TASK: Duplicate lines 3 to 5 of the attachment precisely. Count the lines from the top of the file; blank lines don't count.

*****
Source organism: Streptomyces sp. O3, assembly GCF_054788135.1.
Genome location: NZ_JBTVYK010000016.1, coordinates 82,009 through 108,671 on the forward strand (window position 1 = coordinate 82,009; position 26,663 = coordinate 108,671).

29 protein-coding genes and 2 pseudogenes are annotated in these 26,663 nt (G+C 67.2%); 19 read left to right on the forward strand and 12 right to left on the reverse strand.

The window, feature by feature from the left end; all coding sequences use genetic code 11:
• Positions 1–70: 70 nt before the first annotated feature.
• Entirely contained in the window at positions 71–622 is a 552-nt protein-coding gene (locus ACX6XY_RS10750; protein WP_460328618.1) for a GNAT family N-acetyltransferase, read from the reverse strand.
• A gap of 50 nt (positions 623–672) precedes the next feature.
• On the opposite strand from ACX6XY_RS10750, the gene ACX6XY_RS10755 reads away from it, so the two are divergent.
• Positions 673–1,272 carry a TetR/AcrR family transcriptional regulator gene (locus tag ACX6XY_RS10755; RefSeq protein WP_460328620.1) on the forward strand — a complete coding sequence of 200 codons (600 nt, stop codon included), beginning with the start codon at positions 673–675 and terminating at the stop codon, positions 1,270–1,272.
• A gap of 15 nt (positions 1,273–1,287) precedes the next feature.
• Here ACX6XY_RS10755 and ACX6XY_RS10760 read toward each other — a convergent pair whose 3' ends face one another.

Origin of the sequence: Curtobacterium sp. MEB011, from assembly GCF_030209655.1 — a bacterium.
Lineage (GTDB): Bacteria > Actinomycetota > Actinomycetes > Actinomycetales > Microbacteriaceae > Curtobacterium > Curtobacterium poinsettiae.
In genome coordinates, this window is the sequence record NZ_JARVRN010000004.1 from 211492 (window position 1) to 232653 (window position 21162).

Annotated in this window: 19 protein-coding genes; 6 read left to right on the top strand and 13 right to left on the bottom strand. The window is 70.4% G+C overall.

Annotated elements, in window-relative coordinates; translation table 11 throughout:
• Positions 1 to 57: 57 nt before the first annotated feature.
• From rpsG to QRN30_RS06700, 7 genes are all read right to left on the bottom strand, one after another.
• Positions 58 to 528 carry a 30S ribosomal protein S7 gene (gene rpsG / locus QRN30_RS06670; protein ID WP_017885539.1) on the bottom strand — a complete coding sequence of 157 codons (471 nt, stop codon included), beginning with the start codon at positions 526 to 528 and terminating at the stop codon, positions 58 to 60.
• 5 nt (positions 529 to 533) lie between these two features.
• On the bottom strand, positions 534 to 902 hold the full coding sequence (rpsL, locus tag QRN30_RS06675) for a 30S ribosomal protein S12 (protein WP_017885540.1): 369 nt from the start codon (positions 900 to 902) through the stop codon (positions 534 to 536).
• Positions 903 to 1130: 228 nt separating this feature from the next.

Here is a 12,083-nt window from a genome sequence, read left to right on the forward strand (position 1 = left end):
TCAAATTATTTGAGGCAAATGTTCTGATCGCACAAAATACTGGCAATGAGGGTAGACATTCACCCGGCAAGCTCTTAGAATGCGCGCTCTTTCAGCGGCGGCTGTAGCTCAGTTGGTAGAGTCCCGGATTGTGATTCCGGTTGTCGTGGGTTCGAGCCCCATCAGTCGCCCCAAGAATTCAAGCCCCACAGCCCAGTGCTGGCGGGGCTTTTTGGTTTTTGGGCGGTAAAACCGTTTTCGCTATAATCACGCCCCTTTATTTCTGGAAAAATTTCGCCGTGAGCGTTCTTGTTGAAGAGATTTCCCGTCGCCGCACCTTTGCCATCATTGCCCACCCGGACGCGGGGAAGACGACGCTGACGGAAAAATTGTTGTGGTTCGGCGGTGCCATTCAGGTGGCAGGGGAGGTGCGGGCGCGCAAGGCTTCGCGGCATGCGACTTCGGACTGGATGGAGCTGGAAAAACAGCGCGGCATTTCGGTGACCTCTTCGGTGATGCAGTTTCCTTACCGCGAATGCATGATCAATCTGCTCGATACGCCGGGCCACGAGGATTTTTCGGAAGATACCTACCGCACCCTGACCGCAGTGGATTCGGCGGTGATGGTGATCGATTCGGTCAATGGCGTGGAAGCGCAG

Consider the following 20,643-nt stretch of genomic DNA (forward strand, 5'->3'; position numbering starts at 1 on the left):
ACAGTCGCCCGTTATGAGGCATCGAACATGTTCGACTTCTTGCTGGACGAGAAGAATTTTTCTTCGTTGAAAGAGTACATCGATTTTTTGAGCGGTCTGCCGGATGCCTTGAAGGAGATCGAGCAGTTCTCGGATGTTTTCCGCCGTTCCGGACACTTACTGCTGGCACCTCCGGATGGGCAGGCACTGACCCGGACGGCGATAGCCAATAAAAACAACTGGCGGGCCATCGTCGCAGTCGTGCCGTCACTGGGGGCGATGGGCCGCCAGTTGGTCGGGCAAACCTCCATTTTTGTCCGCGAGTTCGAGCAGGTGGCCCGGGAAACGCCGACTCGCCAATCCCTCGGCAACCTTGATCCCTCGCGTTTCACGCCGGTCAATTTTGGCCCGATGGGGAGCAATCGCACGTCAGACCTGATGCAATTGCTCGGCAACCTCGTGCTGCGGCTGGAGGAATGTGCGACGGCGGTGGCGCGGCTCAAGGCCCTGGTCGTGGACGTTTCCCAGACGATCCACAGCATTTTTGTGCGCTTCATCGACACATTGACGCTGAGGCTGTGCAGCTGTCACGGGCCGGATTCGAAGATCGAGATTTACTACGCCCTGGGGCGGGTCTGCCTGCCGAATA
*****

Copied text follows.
29 protein-coding genes and 2 pseudogenes are annotated in these 26,663 nt (G+C 67.2%); 19 read left to right on the forward strand and 12 right to left on the reverse strand.

The window, feature by feature from the left end; all coding sequences use genetic code 11:
• Positions 1–70: 70 nt before the first annotated feature.